My short fiction story 'Labyrinth' was set in the year 1900 in Sydney - a time when rats on board ships coming from overseas brought the Black or Bubonic Plague and spread it throughout the town.
It was also a period when single women living alone (such as my heroine Miriam) still had few options of earning a livelihood other than in household service or prostitution.
According to NSW State Records the Plague hit in January and at the end of eight months 303 cases were reported and 103 people were dead.
A huge clean-up campaign was launched to disinfect the labyrinth of filthy hovels clustered in back lanes in the town, and many were demolished.
Gangs of rat catchers ranged the streets and official figures showed 44,000 rats were killed and incinerated.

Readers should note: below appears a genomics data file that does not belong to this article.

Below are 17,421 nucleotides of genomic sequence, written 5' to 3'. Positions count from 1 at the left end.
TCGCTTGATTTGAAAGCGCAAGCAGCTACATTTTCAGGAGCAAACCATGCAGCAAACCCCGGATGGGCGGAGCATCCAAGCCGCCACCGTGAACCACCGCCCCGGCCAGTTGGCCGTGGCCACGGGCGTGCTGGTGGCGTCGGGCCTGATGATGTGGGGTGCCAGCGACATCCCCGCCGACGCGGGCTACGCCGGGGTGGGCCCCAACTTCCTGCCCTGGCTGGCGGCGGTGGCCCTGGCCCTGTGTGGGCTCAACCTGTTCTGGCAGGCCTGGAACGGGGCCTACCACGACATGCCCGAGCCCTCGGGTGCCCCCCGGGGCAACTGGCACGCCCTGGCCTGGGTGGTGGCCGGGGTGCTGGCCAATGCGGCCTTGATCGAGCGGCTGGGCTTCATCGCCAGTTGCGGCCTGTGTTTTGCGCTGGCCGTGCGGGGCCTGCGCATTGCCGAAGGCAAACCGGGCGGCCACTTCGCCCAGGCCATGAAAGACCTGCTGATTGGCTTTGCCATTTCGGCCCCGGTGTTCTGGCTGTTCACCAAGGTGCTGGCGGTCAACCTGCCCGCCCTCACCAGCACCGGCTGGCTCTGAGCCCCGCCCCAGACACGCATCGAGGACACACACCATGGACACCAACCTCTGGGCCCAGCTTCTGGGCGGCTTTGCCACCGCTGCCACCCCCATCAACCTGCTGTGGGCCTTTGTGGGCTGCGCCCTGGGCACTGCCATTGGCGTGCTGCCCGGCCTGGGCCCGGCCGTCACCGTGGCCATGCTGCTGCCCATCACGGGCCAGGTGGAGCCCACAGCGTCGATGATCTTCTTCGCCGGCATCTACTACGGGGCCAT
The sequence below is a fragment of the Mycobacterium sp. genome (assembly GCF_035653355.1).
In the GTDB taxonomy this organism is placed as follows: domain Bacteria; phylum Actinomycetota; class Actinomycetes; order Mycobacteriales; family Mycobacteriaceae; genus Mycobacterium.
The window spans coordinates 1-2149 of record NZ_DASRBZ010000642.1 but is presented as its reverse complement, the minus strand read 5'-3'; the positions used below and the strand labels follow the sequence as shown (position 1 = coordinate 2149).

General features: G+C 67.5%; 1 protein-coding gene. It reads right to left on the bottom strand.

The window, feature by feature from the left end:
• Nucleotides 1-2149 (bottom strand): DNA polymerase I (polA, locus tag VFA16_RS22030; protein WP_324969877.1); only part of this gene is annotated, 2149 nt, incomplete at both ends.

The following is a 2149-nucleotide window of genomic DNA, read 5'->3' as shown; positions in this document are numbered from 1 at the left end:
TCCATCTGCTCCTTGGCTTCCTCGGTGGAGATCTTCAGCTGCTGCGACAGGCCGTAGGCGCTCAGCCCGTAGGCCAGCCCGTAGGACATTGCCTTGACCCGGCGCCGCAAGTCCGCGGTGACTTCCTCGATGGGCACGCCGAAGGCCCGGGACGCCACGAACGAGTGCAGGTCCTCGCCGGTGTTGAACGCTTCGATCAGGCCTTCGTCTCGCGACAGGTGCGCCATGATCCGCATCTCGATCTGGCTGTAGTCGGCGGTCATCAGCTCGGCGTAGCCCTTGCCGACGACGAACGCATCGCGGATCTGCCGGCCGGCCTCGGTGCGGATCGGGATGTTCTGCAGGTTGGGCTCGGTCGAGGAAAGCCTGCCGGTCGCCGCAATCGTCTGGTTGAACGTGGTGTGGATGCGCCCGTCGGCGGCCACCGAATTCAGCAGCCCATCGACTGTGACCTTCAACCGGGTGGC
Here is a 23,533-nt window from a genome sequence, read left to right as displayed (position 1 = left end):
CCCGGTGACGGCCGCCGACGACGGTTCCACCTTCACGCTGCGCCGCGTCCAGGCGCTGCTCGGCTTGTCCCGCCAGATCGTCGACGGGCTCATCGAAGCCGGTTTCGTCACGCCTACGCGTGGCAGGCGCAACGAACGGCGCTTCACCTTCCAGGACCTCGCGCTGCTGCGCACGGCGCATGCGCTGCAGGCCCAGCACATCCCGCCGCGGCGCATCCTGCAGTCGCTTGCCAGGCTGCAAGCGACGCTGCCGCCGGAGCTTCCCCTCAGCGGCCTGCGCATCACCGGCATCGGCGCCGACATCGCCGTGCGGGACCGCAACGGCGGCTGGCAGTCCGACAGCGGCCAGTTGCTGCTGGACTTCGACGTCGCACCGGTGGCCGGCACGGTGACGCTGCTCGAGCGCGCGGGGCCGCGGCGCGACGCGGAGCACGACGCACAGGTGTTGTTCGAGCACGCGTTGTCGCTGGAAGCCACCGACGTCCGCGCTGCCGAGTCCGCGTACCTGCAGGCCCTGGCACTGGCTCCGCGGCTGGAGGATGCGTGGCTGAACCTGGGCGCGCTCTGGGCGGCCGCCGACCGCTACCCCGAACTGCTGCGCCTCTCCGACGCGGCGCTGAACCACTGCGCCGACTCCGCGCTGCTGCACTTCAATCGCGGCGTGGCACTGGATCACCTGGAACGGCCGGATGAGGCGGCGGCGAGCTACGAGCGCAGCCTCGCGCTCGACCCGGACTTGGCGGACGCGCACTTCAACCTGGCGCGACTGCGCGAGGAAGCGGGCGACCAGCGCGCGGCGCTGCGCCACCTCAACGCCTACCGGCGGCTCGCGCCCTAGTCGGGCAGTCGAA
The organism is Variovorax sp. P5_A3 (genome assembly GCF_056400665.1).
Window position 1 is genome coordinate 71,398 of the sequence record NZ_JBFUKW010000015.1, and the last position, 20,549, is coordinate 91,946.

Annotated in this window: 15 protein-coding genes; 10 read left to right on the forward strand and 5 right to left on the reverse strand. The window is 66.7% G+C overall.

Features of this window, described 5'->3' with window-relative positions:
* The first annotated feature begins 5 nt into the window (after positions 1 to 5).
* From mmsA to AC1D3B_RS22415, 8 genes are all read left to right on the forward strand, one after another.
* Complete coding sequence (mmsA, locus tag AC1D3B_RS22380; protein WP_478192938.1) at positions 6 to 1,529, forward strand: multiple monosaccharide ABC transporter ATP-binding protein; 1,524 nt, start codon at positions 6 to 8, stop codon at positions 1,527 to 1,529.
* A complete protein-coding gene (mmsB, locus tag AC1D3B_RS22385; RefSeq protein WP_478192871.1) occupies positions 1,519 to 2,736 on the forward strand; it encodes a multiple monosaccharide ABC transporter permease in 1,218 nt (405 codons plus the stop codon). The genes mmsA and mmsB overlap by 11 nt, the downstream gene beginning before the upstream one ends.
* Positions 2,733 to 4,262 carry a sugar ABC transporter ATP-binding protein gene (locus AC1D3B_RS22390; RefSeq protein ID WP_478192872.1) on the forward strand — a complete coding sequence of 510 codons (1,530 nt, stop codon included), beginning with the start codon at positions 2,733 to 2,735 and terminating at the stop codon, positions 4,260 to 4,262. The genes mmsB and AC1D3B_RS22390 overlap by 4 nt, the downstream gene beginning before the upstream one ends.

This is a selection of photographs from the State Records web site:
This team of rat catchers posed alongside their haul for the day. One of the men is holding a trap used to catch the rodents that were then incinerated.
The standard of construction of these houses at 12 Robinson Lane Sydney was fairly typical of the crowded lanes, although the yard itself was more orderly than many others. Many small buildings housed 20 people each.
Not the most hygenic of butchers shops ... Presumably the sausages hanging from the roof were sold for human consumption. Sutton Forest Butchery 761 George Street Sydney in 1900. Photographs courtesy NSW State Records.
Mercifully, how things have changed!
My story 'Labyrinth' in the next post speaks of stark days, but I'm one who supports the old saying 'She who ignores history is destined to re-live it'. Read 'Labyrinth' now.
Saving The Dahlias
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